April 10, 2021

The science magazine of Imperial College

# Keeping private messages private

How has cryptography enabled us to communicate secretly? Julia Lorke and Signe Klange investigate

Do you remember back in school when you urgently needed to share the latest gossip with your best friend during the Maths lesson? To avoid that embarrassing moment of your teacher intervening and reading out your private message in front of the whole class, you could have adapted the ancient techniques of cryptography.

The word cryptography is of Greek origin – crypto meaning secret or hidden and graphein meaning writing. Its basic principle is encrypting the original message (plaintext) by using a specific key resulting in a ciphertext. Cipher texts look like gibberish to anyone who does not have the key to decipher it. This symmetric method relies on both the sender and receiver knowing the same key to understand each other.

Julius Caesar used a simple method for his private conversations: shift ciphers, also called Caesar ciphers. This means each letter of the plain text is substituted by a letter of a fixed number after the original letter in the alphabet. Here is what the key would look like if this fixed number is three.

Plain text:    ABCDEFGHIJKLMNOPQRSTUVWXYZ
Cipher text: DEFGHIJKLMNOPQRSTUVWXYZABC

A becomes D, as D is the third letter after A in the alphabet. For the message to your best friend about your new BOYFRIEND, your teacher would only be able to read out ERBIULHQG, hence, your secret stays secret.

Not a big fan of Caesar? No worries, there are other traditions to follow: Mary Queen of Scots (although maybe not the most successful example), Egyptian hieroglyphs or Scandinavian runes.

As long as the key is unknown to outsiders, your communication is safe. If your teacher knows the rune alphabet or figures out your key for the Caesar cipher, the code is broken.

Cryptography has been used historically during wartime to prevent the enemy learning about future tactics and goals, as depicted in the recent movie The Imitation Game. The Enigma, an impressively complex, yet elegant cryptograph used by the Germans during the Second World War, was ingenious because the code could switch infinitely. The probability of the enemy guessing the correct code by chance was 1 in 158,962555,217826,360000, that’s almost 159 million million million. Amazing efforts by the codebreakers at Bletchley Park based on the work of Polish codebreakers led to the invention of the cryptanalytical bombe machines. Combined with figuring out the human element of making errors and repetitions, which influenced the encrypting process, this led to breaking the Enigma code – a success that is said to have shortened the Second World War by two years.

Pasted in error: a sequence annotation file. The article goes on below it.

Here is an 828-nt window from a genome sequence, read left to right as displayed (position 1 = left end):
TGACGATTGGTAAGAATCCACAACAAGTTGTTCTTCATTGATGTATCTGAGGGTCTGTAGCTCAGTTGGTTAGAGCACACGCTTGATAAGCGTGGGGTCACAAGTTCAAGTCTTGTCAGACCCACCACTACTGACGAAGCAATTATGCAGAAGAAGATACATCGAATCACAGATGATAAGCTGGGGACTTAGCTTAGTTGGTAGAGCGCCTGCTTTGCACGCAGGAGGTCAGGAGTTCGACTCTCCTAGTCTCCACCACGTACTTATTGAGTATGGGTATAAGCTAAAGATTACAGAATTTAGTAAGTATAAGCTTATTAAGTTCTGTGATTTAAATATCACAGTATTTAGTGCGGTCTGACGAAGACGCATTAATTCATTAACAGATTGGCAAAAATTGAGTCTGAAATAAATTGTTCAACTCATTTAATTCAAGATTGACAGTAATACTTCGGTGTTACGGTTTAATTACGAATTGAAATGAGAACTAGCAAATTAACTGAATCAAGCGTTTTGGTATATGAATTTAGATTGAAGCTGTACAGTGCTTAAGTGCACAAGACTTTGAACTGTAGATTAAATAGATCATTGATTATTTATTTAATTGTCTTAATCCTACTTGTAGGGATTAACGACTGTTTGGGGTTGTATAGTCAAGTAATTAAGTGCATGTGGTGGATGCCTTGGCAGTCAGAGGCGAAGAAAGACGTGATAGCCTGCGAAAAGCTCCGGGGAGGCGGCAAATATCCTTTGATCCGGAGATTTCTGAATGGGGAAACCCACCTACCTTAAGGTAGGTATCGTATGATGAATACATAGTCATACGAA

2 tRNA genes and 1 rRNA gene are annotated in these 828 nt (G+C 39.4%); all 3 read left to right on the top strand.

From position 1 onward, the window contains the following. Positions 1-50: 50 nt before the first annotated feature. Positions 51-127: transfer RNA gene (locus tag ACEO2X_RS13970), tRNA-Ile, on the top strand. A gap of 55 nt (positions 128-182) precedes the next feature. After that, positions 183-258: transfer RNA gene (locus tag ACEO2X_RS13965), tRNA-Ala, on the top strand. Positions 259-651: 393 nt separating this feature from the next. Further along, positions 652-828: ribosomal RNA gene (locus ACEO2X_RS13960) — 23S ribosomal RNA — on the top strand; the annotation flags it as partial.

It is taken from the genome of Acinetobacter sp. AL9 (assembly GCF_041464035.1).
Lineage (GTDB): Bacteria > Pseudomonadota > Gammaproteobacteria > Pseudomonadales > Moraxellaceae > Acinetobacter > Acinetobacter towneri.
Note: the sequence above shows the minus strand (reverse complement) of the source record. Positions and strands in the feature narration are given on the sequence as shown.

Today encryption is not just used in the military. Every time we send an email, or buy an item using the internet, the message is transmitted using an insecure channel – the internet – and is therefore encrypted and decrypted using a public key encryption scheme; this happens every time the “s” in https appears in your browser. This encryption method is multi-layered and much more complex than what is described above.

The method uses asymmetric keys: here different keys are used for encryption and decryption – the public and the private key. To generate the asymmetric keys, incredible large prime numbers p and q (each more than a hundred digits long) are generated randomly. These prime numbers are then multiplied with each other, resulting in pq. Multiplying prime numbers is easy, but figuring out which factors led to the product is quite hard. This is called a “trapdoor”: a function easy to perform one way, but difficult the other way. As this is a very slow process, it is usually not used to encrypt messages, but rather to authenticate sender and receiver. After this authentication both systems negotiate a symmetric session key that is only valid for a single communication and discarded afterwards, but allows to communicate much faster than using asymmetric keys. Such systems that combine symmetric and public-key cryptography are called hybrids. So prime numbers are the protectors of privacy.

Progress in quantum computing may be the next challenge for cryptography. In addition, the future of cryptography is largely dependent on what regulations governments put on encryptions. Prime Minister David Cameron has stated that “modern forms of communication should not be exempt from being listened to”. There seems to be a constant struggle between the public’s right to privacy and government’s request for surveillance as part of anti-terror and security services, called the Crypto War. Extra encryption for secure communication have emerged as a direct consequence of this, encrypting data with PGP (Pretty Good Privacy) and GnuPG (GNU Privacy Guard) helps to keep private messages private, for now.

Our society relies on keeping secrets secret and trying to listen in on rivals at the same time. From the ancient past till now, the methods have been through an arms race of secrecy, resulting in the surveillance society we have today.

Julia Lorke and Signe Klange are studying for an MSc in Science Communication

Images: Scytale (Wikimedia Commons); Rune image by Signe Klange; Bombe: Signe Klange and Julia Lorke; Public/private keys (Wikimedia Commons); Featured image: Bombe detail by Garrett Coakley (Flickr)